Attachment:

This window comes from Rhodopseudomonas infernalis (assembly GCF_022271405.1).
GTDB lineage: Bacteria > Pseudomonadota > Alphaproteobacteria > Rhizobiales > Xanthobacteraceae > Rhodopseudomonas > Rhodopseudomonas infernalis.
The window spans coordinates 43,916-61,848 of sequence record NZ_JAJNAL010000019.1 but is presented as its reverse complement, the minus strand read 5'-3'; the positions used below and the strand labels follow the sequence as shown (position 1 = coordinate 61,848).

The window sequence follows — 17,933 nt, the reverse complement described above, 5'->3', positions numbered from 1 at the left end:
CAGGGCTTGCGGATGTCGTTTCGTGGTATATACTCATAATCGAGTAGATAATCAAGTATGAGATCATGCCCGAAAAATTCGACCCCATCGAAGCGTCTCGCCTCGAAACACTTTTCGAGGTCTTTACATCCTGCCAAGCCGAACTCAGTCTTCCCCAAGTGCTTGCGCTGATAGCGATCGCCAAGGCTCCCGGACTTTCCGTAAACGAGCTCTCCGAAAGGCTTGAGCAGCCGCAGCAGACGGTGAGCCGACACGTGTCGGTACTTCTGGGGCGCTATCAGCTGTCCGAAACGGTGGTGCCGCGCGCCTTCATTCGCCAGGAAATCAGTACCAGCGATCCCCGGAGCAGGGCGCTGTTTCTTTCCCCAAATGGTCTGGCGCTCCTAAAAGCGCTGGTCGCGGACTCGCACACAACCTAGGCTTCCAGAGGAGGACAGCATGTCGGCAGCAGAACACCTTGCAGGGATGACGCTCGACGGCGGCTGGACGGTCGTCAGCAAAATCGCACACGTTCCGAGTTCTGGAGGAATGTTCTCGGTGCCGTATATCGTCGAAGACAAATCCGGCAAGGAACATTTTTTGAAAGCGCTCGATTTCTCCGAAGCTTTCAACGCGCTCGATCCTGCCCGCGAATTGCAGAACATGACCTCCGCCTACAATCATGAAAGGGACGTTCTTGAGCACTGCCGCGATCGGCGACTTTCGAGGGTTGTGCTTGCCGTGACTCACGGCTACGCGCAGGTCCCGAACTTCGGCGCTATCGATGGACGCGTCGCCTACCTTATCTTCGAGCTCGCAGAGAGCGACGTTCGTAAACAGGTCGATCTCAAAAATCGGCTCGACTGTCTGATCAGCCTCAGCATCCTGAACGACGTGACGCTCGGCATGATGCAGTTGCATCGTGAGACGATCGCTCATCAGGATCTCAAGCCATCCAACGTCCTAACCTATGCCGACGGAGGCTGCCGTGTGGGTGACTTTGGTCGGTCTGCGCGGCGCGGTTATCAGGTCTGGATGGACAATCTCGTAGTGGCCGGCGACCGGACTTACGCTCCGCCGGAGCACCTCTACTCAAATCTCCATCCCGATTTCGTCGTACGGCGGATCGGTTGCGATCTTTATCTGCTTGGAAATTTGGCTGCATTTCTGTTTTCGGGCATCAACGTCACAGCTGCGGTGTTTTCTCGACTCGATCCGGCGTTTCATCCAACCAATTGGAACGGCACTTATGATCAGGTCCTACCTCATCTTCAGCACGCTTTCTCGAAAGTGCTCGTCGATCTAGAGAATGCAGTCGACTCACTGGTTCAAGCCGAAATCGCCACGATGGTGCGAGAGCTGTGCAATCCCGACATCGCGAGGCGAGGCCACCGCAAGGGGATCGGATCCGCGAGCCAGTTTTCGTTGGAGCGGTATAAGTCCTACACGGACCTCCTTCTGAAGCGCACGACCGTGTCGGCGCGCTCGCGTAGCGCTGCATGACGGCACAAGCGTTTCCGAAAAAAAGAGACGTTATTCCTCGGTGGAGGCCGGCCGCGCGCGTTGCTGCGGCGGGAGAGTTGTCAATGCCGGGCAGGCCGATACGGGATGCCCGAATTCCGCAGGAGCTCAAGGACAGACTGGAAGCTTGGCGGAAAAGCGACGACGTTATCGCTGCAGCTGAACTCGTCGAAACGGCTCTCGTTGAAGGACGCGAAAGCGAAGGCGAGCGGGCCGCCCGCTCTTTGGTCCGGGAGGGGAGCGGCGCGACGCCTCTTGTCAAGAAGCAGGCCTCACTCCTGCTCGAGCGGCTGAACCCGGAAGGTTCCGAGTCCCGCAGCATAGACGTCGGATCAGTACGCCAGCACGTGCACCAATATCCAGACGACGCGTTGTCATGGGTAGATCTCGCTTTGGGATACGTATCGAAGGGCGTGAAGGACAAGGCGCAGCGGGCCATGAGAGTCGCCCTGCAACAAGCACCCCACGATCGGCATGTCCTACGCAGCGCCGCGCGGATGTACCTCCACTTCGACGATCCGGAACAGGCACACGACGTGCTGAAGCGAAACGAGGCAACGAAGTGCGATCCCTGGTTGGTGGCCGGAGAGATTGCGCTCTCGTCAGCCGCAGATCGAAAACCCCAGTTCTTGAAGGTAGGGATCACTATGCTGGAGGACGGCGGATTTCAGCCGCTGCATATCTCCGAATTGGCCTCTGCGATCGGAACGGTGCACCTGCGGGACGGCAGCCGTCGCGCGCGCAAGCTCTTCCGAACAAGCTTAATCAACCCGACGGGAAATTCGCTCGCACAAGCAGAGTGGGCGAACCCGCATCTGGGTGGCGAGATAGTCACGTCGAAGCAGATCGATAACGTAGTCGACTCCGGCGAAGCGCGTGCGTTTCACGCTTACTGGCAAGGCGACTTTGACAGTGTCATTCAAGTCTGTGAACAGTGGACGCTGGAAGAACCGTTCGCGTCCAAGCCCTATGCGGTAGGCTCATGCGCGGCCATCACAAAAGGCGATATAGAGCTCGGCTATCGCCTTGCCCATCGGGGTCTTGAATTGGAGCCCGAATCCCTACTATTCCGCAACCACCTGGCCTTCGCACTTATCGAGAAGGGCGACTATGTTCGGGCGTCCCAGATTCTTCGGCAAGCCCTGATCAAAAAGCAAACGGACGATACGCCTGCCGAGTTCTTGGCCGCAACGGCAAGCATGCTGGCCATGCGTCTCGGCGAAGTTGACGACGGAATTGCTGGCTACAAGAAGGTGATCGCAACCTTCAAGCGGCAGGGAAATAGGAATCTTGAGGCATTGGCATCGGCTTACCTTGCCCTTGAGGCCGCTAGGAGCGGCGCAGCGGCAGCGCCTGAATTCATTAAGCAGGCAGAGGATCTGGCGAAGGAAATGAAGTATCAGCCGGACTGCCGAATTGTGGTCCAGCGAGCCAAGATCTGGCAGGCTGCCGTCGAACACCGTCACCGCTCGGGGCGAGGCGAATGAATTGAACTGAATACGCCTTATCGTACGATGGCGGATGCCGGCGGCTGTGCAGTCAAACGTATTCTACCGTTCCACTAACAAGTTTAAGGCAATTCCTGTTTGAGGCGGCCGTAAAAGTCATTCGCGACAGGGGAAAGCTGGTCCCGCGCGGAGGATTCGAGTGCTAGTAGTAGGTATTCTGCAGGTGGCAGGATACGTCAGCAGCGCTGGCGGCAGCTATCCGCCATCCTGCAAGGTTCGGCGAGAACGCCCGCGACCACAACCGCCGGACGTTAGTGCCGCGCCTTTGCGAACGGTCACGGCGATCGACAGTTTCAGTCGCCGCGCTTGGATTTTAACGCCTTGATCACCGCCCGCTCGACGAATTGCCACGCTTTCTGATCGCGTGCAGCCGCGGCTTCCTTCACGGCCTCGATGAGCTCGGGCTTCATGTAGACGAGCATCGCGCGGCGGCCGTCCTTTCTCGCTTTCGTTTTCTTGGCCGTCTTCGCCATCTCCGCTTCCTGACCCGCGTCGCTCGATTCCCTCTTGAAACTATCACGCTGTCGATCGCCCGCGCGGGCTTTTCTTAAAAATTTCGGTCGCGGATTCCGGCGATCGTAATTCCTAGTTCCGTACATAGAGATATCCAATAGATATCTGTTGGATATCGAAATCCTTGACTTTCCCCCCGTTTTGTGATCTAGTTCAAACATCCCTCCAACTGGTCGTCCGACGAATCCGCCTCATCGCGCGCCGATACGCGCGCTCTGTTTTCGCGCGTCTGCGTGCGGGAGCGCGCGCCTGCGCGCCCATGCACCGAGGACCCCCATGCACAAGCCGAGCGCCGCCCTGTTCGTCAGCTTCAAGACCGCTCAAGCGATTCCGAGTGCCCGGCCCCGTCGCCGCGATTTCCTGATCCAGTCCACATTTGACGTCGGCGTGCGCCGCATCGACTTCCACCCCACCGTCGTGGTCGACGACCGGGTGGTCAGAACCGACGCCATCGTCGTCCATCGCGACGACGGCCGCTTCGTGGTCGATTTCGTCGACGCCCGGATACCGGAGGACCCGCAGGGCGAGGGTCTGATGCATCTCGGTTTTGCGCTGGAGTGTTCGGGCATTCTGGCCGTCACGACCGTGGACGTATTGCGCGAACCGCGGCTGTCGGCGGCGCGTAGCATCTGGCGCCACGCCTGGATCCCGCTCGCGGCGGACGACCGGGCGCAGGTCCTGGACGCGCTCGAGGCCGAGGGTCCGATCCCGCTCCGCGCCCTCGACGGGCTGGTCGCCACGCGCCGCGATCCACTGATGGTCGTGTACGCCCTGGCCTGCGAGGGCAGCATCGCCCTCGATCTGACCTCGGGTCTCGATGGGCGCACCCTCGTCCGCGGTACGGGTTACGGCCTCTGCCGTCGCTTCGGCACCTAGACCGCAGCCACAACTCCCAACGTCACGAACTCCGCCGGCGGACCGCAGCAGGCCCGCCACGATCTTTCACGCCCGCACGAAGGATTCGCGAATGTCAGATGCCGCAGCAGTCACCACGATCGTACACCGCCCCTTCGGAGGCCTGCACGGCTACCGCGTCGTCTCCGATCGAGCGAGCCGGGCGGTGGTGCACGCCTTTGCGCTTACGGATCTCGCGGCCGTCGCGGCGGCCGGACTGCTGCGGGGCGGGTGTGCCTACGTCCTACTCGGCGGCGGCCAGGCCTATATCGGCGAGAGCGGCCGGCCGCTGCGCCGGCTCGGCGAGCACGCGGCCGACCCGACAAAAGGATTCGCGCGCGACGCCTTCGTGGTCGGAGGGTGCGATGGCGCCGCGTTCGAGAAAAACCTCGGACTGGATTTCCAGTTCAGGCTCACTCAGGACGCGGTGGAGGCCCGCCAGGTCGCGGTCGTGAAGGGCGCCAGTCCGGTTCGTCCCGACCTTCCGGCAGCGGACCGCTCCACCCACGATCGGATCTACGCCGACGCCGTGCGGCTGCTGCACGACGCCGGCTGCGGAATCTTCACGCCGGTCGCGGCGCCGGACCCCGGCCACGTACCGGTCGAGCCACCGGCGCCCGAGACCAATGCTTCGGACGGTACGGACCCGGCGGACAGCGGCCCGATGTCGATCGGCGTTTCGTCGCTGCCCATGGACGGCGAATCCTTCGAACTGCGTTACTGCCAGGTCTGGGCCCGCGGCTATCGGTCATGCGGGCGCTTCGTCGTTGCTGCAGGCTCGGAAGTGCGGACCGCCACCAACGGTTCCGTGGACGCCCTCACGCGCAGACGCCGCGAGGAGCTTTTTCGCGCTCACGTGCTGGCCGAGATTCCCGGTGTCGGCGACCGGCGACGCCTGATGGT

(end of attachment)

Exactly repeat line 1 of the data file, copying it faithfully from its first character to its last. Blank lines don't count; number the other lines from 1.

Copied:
This window comes from Rhodopseudomonas infernalis (assembly GCF_022271405.1).